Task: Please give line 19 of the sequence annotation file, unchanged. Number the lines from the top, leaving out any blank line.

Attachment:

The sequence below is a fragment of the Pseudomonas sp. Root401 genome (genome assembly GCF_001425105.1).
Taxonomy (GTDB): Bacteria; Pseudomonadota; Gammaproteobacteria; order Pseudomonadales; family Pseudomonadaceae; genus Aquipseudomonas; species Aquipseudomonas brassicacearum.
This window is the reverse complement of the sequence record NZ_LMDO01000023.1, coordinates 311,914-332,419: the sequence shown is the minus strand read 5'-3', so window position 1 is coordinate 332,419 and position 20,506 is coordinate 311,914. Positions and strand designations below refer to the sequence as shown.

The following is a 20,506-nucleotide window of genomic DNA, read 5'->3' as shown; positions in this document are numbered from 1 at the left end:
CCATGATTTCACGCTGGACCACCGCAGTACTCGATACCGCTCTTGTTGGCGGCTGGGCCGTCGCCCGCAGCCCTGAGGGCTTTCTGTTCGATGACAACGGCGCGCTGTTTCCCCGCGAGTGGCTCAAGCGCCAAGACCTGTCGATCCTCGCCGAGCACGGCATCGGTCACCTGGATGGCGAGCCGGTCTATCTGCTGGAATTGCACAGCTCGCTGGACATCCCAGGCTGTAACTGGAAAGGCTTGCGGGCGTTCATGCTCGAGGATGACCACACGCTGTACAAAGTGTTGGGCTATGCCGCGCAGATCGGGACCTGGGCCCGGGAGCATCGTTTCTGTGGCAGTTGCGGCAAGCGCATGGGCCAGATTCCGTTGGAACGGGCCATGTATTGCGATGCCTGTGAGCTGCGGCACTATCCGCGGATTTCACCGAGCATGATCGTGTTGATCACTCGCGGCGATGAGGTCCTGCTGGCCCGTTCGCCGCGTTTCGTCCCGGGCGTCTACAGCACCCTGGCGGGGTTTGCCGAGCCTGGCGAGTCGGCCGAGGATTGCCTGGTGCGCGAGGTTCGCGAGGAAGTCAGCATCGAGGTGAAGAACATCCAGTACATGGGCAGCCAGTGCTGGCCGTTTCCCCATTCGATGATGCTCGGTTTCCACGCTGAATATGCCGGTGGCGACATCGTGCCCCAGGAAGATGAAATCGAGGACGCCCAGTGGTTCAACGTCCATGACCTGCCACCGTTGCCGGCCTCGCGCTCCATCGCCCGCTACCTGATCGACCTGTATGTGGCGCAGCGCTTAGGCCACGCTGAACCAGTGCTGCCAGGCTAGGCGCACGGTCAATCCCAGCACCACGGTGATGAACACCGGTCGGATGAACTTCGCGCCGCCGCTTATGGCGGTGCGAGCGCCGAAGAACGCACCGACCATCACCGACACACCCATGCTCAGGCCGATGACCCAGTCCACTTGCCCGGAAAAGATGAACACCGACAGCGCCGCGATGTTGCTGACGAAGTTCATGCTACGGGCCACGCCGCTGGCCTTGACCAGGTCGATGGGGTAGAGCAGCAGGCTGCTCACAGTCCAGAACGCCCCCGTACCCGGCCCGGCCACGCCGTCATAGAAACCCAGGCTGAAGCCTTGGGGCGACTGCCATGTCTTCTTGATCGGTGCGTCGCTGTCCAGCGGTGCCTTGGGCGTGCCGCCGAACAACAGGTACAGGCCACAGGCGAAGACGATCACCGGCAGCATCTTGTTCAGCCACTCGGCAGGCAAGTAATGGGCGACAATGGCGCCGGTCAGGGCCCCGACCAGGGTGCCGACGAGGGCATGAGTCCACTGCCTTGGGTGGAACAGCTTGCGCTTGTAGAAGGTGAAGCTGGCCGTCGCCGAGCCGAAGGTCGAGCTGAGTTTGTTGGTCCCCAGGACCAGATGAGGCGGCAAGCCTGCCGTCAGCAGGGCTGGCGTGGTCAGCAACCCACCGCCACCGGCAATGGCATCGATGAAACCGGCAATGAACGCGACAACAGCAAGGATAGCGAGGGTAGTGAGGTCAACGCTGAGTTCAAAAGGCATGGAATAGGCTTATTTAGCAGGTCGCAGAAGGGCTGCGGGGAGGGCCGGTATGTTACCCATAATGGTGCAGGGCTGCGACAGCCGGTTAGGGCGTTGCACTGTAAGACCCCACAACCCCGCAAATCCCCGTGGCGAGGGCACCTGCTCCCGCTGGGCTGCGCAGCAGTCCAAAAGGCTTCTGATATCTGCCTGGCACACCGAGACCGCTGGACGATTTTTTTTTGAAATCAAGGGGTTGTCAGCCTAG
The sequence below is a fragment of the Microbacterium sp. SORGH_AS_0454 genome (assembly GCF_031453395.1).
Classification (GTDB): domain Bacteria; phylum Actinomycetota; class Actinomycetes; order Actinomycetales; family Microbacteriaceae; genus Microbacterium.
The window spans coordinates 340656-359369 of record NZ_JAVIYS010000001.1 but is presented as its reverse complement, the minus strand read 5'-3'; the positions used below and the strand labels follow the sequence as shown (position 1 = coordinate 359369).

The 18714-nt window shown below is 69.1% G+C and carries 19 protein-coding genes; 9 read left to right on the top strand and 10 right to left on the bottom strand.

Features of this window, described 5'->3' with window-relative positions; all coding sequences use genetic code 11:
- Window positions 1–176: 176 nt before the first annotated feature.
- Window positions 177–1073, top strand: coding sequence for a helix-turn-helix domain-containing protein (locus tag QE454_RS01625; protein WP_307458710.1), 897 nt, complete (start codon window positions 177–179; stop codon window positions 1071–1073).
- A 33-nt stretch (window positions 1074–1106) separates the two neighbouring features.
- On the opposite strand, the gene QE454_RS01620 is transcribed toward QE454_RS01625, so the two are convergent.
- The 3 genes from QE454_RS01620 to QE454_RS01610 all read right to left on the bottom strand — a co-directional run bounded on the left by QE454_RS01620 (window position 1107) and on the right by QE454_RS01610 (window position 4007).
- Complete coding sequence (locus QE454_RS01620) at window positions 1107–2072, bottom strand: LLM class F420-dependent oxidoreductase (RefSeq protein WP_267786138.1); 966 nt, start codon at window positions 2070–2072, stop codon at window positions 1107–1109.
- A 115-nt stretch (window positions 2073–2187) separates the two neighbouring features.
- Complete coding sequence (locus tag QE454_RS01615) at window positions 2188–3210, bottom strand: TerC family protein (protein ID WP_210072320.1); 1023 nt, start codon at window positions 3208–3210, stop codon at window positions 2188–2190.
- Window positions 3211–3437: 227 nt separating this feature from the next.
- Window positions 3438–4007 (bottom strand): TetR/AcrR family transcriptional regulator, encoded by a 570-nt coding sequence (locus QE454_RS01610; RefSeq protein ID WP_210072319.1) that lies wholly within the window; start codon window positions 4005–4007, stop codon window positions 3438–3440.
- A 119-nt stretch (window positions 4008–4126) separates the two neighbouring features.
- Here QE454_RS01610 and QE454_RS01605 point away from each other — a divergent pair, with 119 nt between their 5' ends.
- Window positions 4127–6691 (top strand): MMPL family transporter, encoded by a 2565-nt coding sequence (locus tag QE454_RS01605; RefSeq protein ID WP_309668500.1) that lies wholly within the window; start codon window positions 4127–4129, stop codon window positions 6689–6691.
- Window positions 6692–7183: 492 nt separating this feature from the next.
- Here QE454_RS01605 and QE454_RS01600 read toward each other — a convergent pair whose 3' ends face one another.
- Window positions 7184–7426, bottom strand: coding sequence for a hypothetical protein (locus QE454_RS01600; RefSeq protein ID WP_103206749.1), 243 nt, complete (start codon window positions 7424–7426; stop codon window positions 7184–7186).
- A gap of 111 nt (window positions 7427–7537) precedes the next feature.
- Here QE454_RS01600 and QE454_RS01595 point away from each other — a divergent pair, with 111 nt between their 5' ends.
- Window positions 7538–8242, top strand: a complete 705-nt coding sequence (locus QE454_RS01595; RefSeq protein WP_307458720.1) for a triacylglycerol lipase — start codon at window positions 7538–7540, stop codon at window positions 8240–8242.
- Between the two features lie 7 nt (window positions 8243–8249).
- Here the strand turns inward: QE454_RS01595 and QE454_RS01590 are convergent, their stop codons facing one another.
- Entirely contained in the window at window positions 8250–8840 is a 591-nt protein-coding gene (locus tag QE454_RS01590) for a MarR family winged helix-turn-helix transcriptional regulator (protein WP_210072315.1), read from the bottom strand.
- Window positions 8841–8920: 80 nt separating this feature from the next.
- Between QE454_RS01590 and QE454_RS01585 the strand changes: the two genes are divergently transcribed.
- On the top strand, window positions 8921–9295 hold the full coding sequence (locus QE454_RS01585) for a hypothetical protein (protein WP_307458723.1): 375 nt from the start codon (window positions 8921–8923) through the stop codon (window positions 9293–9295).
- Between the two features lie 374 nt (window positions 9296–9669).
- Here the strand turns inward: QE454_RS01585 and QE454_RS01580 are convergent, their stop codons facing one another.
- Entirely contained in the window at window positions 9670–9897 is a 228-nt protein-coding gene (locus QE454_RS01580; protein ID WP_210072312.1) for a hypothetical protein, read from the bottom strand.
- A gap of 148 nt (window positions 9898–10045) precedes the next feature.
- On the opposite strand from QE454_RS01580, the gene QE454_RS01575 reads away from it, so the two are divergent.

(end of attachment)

- Window positions 3211–3437: 227 nt separating this feature from the next.